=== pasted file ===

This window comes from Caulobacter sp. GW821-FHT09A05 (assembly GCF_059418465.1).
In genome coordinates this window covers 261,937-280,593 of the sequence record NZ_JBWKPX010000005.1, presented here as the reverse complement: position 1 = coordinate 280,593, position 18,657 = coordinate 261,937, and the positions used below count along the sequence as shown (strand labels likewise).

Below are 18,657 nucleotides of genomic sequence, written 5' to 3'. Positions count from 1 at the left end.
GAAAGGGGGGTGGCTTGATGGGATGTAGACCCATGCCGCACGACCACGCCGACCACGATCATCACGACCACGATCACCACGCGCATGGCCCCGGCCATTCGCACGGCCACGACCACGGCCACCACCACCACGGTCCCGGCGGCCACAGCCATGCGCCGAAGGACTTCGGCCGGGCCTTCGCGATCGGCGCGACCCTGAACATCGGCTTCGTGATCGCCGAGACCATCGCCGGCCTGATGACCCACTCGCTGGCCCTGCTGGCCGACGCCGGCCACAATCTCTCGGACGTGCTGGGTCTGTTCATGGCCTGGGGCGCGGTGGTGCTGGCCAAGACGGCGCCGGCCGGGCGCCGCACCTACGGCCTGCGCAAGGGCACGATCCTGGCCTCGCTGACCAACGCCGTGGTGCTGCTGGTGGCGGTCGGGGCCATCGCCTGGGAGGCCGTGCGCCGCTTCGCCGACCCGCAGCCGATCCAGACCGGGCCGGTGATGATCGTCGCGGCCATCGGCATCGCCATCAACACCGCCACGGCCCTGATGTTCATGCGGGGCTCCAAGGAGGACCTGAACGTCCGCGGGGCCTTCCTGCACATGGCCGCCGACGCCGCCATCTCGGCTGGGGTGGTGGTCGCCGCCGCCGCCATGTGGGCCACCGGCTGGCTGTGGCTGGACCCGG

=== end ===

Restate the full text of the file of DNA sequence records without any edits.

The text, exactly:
This window comes from Caulobacter sp. GW821-FHT09A05 (assembly GCF_059418465.1).
In genome coordinates this window covers 261,937-280,593 of the sequence record NZ_JBWKPX010000005.1, presented here as the reverse complement: position 1 = coordinate 280,593, position 18,657 = coordinate 261,937, and the positions used below count along the sequence as shown (strand labels likewise).

Below are 18,657 nucleotides of genomic sequence, written 5' to 3'. Positions count from 1 at the left end.
GAAAGGGGGGTGGCTTGATGGGATGTAGACCCATGCCGCACGACCACGCCGACCACGATCATCACGACCACGATCACCACGCGCATGGCCCCGGCCATTCGCACGGCCACGACCACGGCCACCACCACCACGGTCCCGGCGGCCACAGCCATGCGCCGAAGGACTTCGGCCGGGCCTTCGCGATCGGCGCGACCCTGAACATCGGCTTCGTGATCGCCGAGACCATCGCCGGCCTGATGACCCACTCGCTGGCCCTGCTGGCCGACGCCGGCCACAATCTCTCGGACGTGCTGGGTCTGTTCATGGCCTGGGGCGCGGTGGTGCTGGCCAAGACGGCGCCGGCCGGGCGCCGCACCTACGGCCTGCGCAAGGGCACGATCCTGGCCTCGCTGACCAACGCCGTGGTGCTGCTGGTGGCGGTCGGGGCCATCGCCTGGGAGGCCGTGCGCCGCTTCGCCGACCCGCAGCCGATCCAGACCGGGCCGGTGATGATCGTCGCGGCCATCGGCATCGCCATCAACACCGCCACGGCCCTGATGTTCATGCGGGGCTCCAAGGAGGACCTGAACGTCCGCGGGGCCTTCCTGCACATGGCCGCCGACGCCGCCATCTCGGCTGGGGTGGTGGTCGCCGCCGCCGCCATGTGGGCCACCGGCTGGCTGTGGCTGGACCCGG